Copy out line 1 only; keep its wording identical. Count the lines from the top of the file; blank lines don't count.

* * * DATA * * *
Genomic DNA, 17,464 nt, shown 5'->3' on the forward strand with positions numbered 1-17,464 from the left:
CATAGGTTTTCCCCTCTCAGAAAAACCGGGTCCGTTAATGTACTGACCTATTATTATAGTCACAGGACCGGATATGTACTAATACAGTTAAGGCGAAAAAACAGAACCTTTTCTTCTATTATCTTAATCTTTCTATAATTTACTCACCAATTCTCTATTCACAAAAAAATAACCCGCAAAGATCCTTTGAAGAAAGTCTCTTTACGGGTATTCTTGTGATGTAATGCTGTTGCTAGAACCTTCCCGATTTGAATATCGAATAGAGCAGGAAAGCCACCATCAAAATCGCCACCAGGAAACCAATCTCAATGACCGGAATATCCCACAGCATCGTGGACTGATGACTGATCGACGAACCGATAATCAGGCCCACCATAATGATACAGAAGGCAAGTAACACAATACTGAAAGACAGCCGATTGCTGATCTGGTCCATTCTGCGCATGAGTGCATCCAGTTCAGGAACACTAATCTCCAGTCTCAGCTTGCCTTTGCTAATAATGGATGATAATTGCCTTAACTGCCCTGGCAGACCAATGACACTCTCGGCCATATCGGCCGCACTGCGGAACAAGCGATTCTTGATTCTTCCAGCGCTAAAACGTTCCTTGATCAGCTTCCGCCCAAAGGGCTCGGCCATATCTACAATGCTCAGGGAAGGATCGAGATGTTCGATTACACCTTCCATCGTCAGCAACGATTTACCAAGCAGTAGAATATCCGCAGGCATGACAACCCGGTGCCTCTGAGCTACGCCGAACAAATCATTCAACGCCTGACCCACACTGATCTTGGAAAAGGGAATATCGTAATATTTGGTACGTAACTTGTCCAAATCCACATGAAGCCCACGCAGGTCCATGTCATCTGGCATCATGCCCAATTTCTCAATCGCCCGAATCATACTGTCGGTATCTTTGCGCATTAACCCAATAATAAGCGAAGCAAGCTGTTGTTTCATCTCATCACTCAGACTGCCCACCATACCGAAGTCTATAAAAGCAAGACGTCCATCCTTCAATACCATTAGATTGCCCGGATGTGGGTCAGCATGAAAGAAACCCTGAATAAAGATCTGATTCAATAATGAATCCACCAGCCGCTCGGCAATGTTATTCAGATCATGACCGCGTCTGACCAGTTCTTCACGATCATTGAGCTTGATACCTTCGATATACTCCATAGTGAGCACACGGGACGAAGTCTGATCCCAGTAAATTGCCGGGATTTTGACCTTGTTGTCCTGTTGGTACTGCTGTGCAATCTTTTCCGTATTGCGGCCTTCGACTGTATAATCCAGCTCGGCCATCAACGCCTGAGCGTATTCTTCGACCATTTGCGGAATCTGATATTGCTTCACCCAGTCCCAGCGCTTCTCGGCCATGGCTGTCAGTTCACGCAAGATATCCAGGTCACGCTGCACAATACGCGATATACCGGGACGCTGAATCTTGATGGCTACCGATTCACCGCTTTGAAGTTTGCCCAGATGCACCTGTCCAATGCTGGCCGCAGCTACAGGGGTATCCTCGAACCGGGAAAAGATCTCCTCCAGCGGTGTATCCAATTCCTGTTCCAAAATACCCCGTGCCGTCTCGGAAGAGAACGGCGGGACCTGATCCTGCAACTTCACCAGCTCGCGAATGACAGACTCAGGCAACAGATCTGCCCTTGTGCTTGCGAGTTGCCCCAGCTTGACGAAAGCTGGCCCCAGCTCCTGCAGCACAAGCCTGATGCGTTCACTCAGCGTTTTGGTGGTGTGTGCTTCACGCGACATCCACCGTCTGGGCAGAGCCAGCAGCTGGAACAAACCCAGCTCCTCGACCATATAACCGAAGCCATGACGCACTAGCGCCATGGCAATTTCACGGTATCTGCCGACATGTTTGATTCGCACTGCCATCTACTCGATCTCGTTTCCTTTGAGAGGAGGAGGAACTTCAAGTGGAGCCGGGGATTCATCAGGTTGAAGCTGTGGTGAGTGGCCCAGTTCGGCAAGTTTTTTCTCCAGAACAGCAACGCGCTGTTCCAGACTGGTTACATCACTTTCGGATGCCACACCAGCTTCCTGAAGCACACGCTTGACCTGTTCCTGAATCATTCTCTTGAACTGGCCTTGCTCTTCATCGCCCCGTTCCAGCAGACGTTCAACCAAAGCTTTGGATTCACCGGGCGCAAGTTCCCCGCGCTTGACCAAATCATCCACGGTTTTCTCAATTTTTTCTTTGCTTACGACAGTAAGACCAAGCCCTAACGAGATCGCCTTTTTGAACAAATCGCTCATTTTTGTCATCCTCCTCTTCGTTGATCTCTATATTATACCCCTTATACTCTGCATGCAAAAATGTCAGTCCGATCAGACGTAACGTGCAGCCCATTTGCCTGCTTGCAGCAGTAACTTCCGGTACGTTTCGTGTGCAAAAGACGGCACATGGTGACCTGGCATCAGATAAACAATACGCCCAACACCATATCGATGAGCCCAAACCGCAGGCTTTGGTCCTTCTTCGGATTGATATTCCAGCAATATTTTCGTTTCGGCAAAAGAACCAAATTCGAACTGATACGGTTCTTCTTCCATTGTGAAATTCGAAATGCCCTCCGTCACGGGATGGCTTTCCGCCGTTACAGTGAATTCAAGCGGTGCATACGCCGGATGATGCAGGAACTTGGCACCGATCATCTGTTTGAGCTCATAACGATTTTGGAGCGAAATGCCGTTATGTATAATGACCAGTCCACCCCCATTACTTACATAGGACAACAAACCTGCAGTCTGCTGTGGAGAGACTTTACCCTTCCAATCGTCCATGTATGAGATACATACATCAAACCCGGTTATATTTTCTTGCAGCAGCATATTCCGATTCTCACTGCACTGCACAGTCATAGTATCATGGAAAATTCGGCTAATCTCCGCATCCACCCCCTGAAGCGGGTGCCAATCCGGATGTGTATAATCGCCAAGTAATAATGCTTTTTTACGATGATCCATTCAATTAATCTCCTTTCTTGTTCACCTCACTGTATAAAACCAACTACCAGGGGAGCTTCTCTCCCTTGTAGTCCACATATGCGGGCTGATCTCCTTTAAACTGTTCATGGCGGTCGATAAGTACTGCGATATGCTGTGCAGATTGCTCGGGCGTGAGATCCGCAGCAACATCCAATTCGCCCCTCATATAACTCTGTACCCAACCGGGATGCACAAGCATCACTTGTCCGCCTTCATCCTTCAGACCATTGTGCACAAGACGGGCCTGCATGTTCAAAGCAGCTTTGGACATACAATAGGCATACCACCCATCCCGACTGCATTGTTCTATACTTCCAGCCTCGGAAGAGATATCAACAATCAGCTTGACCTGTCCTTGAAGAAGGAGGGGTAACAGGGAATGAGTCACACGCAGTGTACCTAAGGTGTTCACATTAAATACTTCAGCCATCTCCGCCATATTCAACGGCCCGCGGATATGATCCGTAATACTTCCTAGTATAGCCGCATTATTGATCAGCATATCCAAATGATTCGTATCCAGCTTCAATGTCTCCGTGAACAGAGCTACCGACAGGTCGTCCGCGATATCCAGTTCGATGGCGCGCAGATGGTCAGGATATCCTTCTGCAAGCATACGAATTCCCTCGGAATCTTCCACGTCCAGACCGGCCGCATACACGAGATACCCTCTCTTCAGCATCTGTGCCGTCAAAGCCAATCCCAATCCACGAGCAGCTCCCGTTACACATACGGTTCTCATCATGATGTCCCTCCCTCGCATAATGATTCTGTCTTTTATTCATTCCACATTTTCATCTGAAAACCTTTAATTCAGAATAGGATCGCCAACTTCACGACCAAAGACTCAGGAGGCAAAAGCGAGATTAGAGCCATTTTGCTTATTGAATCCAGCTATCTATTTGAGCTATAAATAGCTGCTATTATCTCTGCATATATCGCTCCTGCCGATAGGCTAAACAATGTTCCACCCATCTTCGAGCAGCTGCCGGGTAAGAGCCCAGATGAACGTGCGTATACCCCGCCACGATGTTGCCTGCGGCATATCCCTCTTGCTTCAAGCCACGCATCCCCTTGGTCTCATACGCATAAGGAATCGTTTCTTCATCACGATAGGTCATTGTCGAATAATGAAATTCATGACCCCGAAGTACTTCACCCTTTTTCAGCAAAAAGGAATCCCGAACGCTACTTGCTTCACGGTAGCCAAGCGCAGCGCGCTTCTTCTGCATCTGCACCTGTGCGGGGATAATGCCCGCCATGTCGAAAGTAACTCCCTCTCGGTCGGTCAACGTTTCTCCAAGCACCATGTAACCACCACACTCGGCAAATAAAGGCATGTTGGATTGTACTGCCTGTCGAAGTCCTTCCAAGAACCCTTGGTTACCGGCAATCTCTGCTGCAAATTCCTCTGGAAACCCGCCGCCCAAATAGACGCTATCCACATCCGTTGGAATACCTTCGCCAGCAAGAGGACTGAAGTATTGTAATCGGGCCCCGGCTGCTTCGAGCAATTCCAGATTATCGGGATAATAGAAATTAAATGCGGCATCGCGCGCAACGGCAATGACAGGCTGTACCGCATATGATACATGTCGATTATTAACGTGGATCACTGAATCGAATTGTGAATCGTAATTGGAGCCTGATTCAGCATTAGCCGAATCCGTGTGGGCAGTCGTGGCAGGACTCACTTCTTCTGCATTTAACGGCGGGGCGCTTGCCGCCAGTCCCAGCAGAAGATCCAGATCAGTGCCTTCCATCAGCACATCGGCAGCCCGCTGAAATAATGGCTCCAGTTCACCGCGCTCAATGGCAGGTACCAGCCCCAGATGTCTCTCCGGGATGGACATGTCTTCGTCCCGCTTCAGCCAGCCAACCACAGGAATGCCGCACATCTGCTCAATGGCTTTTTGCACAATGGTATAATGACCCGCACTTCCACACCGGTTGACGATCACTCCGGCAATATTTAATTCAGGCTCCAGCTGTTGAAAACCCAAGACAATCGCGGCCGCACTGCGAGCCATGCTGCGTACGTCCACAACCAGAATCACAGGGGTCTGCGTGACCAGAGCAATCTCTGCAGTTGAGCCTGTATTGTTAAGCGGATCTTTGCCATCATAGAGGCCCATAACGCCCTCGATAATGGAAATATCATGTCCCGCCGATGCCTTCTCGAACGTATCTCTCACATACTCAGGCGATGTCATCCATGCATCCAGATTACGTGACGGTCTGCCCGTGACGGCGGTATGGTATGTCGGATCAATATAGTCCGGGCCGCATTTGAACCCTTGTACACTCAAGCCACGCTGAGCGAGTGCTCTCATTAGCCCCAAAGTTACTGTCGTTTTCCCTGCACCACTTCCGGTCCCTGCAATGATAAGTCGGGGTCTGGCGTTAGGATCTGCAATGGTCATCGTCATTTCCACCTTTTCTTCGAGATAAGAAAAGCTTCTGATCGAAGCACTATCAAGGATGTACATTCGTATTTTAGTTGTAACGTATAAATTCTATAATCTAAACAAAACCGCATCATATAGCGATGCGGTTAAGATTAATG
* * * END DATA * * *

Genomic DNA, 17,464 nt, shown 5'->3' on the forward strand with positions numbered 1-17,464 from the left: